Tuesday, October 30, 2007

How Much Is A Magazine Worth? Not Much, Readers Say

PASTE magazine recently launched an interesting endeavor on the business side of journalism: a "pay what you want" model for a yearly subscription to the publication. The idea follows the moves of indie rockers Radiohead, who released their latest album In Rainbows in a similar fashion.

So for the next two weeks, both new subscribers and old readers can pay what they think an annual subscription is worth, starting at $1 with the sky as its ceiling ($19.95 is what a subscription normally runs). An interesting catch for any philanthropic readers: anyone paying more than the standard price will be thanked in print.

The theory? New readers mean more eyeballs total when they discover PASTE's content. The magazine says the model gives them insight into just how much their regular readers think the magazine is worth, but I fear they will be sorely disappointed.

The problem with this effort, to me at least, is that there is generally little perceived value of a magazine. A magazine comes without fail on a regular basis, leading readers to assume it is a part of their life.

Moreover, an ongoing stream of magazines costs much more than a single Radiohead album that is released every four years. Radiohead fans know that the band spends time in the expensive recording studio, noodling away at their masterpiece and posting pictures documenting the process over the course of a year. But few readers know who works on their magazine and how many that entails. The staff of a magazine -- as well as its headquarters -- are faceless to the average reader that doesn't live in New York.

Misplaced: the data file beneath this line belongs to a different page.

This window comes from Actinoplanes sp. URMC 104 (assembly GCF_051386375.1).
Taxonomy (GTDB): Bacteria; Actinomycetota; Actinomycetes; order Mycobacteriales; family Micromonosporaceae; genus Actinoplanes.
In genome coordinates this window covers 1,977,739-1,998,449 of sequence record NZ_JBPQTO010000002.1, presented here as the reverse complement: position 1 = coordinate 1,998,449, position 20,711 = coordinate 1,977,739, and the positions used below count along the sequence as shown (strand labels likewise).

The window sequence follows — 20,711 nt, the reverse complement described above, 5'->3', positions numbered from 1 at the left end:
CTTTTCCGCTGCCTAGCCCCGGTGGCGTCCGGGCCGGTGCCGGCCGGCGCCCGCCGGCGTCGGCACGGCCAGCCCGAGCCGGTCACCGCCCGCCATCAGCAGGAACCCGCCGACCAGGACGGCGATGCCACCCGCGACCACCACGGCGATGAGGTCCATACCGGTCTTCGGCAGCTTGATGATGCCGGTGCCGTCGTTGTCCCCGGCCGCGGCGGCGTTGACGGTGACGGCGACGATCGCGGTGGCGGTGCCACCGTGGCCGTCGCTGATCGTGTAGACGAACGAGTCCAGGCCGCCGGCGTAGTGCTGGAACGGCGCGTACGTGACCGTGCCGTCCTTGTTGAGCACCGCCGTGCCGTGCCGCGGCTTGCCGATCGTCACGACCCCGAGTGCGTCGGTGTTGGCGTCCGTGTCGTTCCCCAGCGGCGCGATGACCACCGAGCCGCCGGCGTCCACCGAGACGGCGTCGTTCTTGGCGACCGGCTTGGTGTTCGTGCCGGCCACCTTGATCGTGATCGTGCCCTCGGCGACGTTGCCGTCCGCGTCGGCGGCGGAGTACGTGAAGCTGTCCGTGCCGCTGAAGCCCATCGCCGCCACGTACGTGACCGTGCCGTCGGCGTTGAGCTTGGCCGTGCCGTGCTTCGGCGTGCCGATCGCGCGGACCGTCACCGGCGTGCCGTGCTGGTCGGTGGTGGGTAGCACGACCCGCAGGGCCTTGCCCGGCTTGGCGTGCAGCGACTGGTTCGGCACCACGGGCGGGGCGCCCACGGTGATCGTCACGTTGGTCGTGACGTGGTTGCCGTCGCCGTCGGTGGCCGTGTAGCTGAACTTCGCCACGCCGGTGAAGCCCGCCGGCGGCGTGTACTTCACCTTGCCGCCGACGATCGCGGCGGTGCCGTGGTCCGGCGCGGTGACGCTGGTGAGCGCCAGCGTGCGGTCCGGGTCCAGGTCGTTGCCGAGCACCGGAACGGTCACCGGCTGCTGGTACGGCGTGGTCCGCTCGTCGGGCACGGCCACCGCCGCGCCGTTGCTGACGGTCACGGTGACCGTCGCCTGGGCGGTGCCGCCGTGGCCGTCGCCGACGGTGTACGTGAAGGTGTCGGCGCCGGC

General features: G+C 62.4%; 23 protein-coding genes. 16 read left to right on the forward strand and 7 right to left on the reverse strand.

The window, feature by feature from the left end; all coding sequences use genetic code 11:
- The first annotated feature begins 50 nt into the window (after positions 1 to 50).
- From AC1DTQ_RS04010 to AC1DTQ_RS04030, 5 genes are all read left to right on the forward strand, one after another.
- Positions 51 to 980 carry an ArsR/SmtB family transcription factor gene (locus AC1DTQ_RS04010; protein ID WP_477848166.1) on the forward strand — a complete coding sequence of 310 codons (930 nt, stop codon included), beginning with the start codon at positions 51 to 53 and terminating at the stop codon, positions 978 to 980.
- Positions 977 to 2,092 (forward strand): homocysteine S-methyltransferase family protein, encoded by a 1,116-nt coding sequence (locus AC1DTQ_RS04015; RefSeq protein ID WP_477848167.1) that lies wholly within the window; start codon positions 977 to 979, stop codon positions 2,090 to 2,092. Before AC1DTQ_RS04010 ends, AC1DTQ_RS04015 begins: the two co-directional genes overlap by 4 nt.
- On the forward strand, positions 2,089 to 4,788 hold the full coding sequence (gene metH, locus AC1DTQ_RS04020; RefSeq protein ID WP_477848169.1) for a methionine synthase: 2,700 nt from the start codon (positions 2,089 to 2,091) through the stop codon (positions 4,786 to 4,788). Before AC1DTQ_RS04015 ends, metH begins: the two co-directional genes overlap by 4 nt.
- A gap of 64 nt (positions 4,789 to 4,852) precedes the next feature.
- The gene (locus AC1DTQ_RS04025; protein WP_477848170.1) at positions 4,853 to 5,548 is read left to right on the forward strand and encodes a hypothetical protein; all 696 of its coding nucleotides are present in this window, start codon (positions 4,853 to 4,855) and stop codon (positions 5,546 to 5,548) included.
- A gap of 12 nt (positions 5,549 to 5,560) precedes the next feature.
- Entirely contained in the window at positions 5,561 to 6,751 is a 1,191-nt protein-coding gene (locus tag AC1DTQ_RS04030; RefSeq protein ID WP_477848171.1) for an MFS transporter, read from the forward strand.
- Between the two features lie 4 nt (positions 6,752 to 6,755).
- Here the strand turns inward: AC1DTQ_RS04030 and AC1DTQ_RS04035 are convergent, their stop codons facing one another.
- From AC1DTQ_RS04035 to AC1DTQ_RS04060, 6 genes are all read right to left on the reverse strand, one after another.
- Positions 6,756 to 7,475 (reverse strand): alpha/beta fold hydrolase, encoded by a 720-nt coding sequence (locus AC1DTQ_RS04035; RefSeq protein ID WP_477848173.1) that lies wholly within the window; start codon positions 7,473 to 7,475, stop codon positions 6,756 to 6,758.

Basically, it comes down to this: their daily work is something that everyone with a 9 to 5 has to do, so why should the reader pay for it?

Aren't advertisers enough? I hear the reader asking.

Add a complete lack of reference to how much it physically costs to print a magazine and it seems this move just undercuts every effort of the glossy industry to establish the $5 benchmark.

Now I'm no glossy defender, but it seems to me that PASTE is getting way ahead of itself, mimicking a trend that they should be just covering. Hell, even O, The Oprah Magazine would have trouble with this.

Expect this to end -- soon. It's just not a good model for this industry; there's no middle man to cut out. A true comparison would be freelancers directly selling their work to readers. And that is yet unforeseen.

1 comment:

Anonymous said...

It's obviously a cute gimmick, for which I commend Paste.

Reading too much into this seems a bit silly -- controlled-circ and similar pubs have been giving away their magazines for free for years, surviving on more lucrative display-ad revenue.